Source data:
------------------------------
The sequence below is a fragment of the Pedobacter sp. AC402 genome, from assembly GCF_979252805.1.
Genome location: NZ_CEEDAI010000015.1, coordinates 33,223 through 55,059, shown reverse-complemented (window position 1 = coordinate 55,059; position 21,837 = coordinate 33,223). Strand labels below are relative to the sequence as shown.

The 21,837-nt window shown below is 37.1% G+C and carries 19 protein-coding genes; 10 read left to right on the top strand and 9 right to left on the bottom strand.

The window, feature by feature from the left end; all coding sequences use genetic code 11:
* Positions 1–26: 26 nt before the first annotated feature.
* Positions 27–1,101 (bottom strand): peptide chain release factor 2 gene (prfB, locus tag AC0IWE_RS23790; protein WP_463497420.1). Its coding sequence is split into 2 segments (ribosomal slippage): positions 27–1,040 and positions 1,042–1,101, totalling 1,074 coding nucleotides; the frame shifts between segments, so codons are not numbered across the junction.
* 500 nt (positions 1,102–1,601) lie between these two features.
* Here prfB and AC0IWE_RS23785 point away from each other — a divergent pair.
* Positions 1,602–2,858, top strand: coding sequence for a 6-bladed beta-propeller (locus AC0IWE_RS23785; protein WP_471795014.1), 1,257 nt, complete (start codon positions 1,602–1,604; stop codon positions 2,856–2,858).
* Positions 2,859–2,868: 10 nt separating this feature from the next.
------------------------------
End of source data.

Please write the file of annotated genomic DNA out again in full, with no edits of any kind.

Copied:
The sequence below is a fragment of the Pedobacter sp. AC402 genome, from assembly GCF_979252805.1.
Genome location: NZ_CEEDAI010000015.1, coordinates 33,223 through 55,059, shown reverse-complemented (window position 1 = coordinate 55,059; position 21,837 = coordinate 33,223). Strand labels below are relative to the sequence as shown.

The 21,837-nt window shown below is 37.1% G+C and carries 19 protein-coding genes; 10 read left to right on the top strand and 9 right to left on the bottom strand.

The window, feature by feature from the left end; all coding sequences use genetic code 11:
* Positions 1–26: 26 nt before the first annotated feature.
* Positions 27–1,101 (bottom strand): peptide chain release factor 2 gene (prfB, locus tag AC0IWE_RS23790; protein WP_463497420.1). Its coding sequence is split into 2 segments (ribosomal slippage): positions 27–1,040 and positions 1,042–1,101, totalling 1,074 coding nucleotides; the frame shifts between segments, so codons are not numbered across the junction.
* 500 nt (positions 1,102–1,601) lie between these two features.
* Here prfB and AC0IWE_RS23785 point away from each other — a divergent pair.
* Positions 1,602–2,858, top strand: coding sequence for a 6-bladed beta-propeller (locus AC0IWE_RS23785; protein WP_471795014.1), 1,257 nt, complete (start codon positions 1,602–1,604; stop codon positions 2,856–2,858).
* Positions 2,859–2,868: 10 nt separating this feature from the next.